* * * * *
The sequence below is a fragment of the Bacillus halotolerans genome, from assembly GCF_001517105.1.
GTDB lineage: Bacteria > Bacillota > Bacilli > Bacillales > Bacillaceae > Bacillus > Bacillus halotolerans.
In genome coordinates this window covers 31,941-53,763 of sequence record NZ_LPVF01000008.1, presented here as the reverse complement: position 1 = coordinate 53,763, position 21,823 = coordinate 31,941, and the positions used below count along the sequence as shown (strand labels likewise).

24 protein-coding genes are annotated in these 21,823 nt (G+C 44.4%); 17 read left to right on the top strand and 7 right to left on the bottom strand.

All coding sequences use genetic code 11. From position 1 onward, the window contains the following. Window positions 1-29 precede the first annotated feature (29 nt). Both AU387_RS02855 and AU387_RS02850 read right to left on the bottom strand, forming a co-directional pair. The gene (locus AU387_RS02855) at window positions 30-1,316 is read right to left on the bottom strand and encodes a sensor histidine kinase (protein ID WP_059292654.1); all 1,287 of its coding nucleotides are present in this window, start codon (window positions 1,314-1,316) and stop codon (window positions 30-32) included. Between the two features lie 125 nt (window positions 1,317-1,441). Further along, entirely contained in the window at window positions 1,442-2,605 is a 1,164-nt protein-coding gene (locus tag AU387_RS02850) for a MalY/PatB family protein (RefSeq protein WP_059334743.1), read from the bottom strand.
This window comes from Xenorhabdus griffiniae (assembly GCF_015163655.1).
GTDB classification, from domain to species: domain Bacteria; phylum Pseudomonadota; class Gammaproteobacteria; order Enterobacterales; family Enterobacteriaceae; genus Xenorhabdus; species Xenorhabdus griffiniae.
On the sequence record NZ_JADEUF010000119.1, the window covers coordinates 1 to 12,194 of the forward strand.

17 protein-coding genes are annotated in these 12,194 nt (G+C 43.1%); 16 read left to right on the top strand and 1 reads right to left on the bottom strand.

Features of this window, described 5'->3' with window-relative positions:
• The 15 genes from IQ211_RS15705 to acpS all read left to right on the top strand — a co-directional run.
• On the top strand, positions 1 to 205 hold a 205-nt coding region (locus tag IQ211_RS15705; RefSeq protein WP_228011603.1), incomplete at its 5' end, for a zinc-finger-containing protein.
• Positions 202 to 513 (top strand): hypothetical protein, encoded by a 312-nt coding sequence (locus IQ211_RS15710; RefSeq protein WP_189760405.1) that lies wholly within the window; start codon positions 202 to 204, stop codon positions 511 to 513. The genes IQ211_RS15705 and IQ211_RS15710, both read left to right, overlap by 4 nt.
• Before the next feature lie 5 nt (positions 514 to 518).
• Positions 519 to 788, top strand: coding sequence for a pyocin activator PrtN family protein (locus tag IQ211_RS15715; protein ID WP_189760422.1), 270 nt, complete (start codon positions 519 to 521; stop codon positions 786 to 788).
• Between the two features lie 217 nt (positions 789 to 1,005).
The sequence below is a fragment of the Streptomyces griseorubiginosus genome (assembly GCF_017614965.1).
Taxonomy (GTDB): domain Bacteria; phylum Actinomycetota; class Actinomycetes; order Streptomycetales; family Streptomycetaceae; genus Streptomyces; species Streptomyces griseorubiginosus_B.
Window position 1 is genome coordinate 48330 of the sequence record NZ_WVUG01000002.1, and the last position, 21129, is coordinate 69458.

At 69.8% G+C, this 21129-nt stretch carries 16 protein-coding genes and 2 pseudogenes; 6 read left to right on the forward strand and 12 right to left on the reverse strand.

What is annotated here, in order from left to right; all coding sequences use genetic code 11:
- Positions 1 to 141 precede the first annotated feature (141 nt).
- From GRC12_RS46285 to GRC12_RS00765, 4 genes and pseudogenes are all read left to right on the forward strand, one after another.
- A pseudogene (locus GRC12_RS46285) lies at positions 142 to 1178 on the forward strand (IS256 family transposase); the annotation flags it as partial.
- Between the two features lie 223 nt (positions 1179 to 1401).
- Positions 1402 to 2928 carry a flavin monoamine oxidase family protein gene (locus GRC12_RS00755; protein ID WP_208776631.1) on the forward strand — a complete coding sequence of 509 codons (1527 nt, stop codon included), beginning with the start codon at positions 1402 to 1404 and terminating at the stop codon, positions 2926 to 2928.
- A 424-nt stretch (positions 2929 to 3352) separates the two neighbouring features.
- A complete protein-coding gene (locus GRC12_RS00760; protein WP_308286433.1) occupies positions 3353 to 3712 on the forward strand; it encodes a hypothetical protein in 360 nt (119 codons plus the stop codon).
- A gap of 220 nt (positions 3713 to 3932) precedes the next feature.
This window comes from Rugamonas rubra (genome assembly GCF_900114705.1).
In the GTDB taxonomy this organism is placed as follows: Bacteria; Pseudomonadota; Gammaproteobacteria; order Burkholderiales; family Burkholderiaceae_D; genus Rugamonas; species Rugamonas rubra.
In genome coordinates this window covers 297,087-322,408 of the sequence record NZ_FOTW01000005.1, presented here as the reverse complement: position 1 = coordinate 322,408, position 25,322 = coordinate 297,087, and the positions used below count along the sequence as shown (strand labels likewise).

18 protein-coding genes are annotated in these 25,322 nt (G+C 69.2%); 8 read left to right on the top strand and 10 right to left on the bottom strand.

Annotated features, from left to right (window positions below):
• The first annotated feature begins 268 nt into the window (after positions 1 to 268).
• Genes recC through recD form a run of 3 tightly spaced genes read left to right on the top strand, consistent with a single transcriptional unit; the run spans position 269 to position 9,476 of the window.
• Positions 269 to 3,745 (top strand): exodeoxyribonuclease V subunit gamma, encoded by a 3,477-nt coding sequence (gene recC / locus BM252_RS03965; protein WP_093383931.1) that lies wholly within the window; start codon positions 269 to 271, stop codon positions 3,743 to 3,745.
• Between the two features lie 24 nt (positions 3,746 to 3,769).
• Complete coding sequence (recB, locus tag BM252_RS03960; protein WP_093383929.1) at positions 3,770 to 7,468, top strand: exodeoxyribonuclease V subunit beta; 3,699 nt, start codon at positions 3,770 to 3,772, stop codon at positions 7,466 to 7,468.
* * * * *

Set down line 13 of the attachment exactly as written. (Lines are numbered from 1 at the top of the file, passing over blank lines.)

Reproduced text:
• Positions 202 to 513 (top strand): hypothetical protein, encoded by a 312-nt coding sequence (locus IQ211_RS15710; RefSeq protein WP_189760405.1) that lies wholly within the window; start codon positions 202 to 204, stop codon positions 511 to 513. The genes IQ211_RS15705 and IQ211_RS15710, both read left to right, overlap by 4 nt.